With Coronavirus, no entry in Mumbai’s red light districts

Social distancing hits sex trade

Politics

April 15, 2020

/ By / Mumbai



Kamathipura’s normally vibrant and noisy lanes are bereft of life (MIG photos/Varsha Singh)

Sex workers are amongst the most exploited and vulnerable communities in the country. The unplanned lockdown following coronavirus has made them even more so.

On a usual day, the 11th lane of Kamathipura, the infamous red-light neighbourhood in central Mumbai, is filled with men from all strata of society, looking for prostitutes. However, since the lockdown was announced on March 25, not just the 11th lane, but entire Kamathipura wears a forlorn look with the sex workers simply sitting outside their small houses, little better than a slum, waiting for the lockdown to end and their normal life to resume so they could earn money.

Fatima Maktoom, who has been living in the area for the past 55 years, says that she has never seen anything like this in her lifetime. “The situation is really terrible here. It’s more than 25 days that work here has stopped. We can eat only when someone gives us food. If someday no one gives, then we don’t eat. All these days, there has been no support from the government. The little rations being distributed by the municipality, for how long can it feed a family of 4-5 people? Families with 4-5 children don’t know how they are going to provide their kids with food the next day.”

Fatima, who has been living in Kamathipura for 55 years, says she has never felt so helpless before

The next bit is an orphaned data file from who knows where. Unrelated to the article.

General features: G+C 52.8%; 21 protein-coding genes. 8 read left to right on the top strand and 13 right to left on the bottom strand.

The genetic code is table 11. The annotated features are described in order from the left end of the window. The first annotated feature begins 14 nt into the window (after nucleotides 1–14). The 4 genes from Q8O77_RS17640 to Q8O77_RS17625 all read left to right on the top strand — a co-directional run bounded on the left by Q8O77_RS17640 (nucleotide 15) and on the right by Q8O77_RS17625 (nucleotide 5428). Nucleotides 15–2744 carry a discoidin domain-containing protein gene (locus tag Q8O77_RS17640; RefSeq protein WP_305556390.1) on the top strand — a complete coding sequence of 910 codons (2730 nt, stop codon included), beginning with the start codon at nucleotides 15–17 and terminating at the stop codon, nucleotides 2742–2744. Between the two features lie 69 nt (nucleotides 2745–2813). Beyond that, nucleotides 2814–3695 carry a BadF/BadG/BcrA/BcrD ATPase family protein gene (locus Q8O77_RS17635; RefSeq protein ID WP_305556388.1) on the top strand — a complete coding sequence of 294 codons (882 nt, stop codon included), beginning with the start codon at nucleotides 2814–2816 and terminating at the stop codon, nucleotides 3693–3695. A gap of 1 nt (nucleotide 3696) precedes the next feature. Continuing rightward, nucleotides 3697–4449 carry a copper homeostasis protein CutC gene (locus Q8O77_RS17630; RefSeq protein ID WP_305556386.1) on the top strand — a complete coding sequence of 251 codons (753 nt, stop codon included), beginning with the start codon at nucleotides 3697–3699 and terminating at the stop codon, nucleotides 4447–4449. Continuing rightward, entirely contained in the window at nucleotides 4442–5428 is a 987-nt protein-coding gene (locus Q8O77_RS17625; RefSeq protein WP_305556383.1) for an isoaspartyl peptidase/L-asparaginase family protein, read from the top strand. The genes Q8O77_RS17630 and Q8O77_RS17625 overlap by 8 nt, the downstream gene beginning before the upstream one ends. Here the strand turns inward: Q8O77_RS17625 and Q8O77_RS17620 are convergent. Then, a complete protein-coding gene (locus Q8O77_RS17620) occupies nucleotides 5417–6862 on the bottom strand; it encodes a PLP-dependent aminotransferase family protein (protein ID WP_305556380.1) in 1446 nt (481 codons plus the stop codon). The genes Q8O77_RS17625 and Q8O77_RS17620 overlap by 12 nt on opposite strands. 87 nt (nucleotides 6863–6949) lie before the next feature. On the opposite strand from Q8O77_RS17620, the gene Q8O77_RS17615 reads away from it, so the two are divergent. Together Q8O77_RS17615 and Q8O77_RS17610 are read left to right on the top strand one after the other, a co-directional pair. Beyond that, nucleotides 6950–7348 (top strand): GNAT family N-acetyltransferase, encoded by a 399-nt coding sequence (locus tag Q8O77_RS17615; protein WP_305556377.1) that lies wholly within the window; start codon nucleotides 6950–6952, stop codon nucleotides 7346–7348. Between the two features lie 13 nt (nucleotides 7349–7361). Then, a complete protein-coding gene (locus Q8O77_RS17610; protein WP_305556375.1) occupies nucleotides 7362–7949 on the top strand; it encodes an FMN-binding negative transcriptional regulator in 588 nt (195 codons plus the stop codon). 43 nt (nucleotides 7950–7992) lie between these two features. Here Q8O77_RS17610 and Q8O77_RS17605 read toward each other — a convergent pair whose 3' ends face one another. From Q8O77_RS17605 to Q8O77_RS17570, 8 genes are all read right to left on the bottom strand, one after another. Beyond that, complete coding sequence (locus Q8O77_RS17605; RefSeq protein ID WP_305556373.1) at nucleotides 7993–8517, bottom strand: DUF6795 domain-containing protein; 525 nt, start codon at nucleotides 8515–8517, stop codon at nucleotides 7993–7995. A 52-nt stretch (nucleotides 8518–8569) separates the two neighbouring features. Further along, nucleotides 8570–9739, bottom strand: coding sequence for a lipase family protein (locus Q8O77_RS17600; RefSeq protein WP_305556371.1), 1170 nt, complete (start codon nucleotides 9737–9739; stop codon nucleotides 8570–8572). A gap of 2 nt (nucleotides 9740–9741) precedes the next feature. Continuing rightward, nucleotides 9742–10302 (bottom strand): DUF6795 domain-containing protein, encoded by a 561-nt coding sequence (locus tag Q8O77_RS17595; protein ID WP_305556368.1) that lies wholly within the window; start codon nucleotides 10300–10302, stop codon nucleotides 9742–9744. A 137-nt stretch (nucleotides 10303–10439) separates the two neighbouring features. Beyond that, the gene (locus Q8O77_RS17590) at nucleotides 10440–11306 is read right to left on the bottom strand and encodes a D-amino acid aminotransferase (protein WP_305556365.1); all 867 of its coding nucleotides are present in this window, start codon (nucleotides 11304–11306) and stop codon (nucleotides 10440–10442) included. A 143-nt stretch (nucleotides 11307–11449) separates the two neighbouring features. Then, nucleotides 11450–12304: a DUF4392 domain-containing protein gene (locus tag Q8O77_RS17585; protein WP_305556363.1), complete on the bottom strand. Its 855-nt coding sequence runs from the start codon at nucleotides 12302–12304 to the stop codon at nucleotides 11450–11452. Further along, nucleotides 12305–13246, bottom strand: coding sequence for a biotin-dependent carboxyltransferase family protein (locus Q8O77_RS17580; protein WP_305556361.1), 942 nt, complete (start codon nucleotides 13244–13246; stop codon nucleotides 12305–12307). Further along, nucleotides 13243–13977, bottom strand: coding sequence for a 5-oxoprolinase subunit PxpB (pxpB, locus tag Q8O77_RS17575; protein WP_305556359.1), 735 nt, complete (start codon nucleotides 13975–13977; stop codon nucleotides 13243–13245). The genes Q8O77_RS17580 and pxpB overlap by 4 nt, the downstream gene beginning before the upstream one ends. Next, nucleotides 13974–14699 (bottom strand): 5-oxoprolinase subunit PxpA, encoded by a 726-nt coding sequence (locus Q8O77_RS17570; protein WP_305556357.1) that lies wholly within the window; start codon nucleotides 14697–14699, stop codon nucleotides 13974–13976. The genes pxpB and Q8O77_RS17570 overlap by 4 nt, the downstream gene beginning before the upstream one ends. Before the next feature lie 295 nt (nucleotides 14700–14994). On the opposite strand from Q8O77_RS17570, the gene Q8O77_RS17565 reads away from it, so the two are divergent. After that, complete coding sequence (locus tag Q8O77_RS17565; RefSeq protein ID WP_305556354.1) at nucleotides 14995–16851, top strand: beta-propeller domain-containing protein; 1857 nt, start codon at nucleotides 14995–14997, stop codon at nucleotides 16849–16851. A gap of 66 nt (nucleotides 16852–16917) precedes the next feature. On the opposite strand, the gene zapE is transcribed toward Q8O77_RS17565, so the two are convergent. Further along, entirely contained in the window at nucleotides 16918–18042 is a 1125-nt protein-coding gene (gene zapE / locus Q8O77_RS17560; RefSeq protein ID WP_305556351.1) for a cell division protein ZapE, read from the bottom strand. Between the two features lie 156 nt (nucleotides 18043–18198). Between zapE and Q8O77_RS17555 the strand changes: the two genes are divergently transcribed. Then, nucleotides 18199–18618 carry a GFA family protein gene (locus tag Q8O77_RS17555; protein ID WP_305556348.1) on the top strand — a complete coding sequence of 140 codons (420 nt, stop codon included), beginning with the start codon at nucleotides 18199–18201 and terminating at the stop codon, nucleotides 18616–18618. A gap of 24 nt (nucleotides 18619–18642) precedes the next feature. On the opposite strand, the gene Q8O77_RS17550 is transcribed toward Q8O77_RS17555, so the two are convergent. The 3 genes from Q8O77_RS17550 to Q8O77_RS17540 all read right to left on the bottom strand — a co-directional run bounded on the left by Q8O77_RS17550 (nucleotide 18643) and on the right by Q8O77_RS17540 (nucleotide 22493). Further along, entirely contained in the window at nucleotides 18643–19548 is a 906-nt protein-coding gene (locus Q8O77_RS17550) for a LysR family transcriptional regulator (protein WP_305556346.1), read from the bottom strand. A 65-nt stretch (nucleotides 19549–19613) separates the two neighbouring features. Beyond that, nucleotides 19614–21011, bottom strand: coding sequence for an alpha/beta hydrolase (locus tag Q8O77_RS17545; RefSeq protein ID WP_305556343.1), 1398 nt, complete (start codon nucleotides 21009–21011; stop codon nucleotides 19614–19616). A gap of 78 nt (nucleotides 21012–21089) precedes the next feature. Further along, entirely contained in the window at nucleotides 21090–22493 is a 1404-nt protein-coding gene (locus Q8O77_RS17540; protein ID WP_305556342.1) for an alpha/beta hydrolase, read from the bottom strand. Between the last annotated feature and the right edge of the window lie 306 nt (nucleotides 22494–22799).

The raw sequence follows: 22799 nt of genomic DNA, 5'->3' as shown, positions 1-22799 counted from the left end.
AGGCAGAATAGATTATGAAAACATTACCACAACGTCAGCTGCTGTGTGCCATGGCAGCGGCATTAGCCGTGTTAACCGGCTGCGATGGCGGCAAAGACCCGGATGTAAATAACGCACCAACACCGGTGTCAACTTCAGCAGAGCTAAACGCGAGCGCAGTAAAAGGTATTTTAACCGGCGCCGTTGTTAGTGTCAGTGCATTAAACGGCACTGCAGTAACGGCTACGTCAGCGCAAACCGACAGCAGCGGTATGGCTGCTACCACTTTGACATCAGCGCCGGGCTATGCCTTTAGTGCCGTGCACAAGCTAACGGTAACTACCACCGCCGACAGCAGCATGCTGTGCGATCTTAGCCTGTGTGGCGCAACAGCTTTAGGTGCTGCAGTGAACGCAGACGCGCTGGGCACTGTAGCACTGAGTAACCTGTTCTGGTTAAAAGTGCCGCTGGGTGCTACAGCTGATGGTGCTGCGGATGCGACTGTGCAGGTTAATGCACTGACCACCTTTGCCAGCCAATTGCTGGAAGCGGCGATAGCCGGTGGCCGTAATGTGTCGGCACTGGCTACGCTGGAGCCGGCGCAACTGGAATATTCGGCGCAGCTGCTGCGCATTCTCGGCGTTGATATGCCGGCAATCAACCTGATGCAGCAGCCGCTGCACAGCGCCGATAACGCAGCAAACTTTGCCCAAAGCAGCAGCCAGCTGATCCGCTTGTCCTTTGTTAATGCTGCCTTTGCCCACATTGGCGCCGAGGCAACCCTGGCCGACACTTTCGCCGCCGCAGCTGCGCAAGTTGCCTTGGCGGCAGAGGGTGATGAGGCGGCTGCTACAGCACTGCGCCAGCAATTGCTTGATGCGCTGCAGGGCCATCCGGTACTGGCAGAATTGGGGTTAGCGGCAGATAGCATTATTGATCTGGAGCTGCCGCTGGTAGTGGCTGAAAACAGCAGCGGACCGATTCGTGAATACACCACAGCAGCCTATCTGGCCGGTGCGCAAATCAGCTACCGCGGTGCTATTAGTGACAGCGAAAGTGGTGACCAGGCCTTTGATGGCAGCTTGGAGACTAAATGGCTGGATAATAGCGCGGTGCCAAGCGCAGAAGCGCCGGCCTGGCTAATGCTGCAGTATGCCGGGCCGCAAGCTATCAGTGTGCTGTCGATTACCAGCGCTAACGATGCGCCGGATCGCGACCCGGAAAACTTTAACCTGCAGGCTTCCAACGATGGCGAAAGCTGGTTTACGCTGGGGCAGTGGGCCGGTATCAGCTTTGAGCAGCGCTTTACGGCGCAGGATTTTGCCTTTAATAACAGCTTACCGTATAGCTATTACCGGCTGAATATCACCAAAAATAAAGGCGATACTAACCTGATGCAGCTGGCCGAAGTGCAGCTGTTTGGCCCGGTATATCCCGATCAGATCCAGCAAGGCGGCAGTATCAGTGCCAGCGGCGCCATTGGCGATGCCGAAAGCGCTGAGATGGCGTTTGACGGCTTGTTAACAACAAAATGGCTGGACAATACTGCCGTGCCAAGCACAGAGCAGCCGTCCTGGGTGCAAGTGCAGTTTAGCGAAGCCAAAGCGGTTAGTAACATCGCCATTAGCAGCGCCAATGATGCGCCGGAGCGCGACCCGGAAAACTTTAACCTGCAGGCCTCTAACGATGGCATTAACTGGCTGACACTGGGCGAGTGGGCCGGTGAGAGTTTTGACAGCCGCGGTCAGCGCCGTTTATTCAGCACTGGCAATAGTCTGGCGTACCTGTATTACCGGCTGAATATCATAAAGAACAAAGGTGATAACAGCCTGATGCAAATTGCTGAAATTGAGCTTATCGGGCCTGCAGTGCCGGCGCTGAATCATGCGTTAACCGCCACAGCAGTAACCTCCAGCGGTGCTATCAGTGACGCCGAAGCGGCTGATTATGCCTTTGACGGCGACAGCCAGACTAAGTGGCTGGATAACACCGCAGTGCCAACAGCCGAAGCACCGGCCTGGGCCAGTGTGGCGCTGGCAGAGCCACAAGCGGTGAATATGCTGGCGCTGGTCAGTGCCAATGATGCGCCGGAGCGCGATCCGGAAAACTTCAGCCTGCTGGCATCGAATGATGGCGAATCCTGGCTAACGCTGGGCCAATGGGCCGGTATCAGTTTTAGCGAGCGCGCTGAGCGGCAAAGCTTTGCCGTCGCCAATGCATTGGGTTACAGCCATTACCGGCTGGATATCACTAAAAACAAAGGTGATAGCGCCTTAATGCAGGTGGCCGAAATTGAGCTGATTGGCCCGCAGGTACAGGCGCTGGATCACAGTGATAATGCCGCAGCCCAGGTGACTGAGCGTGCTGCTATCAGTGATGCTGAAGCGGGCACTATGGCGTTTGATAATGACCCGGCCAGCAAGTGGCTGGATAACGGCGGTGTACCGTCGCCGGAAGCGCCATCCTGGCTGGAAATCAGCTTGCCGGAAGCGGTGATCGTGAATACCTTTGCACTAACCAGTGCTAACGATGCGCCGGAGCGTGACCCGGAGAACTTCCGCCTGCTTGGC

Fatima, who hails from a small village in Bijapur district in the southern state of Karnataka, says that she would have preferred to go back to her village and be with her family when the lockdown was announced, but she could not leave as the government had stopped the trains.

Kamathipura, one of the oldest and best known red light districts of India, serves as home to nearly 4,500 sex workers of all ages and hailing from all over India as well as Nepal and Bangladesh. The established workers, who have been around for decades, now own the homes in which rooms are rented out to other workers on a regular basis or even per night as there are several women who come to Kamathipura to ply their trade every night and head back home the next morning.

Sangeeta, a slim woman in her forties, left her village in Bardhaman district of the eastern state of West Bengal, nearly 15 years ago and settled in Kamathipura where she began her life as a sex worker. A peep inside Sangeeta’s home gives a fair inkling of the condition and lives of the sex workers here. Most of the buildings are two-storeyed or four, each admeasuring barely 30sqm. On each floor there are four rooms and a common washroom. Sangeeta’s room is on the first floor of the dark and dingy building, which has a narrow corridor, barely 50 cm wide that leads from the main door to each room. The staircase is even narrower and rather tricky to navigate. Upstairs, Sangeeta opens the door to her room and one can see a small bed, just about wide enough to accommodate two persons, with pictures of deities on the wall and the only source of ventilation being a small fan hanging by the roof, barely a metre higher from the bed. With each building housing up to 30 persons, social distancing is a mere myth here.

One size does fit all: Each worker here has a room with barely a bed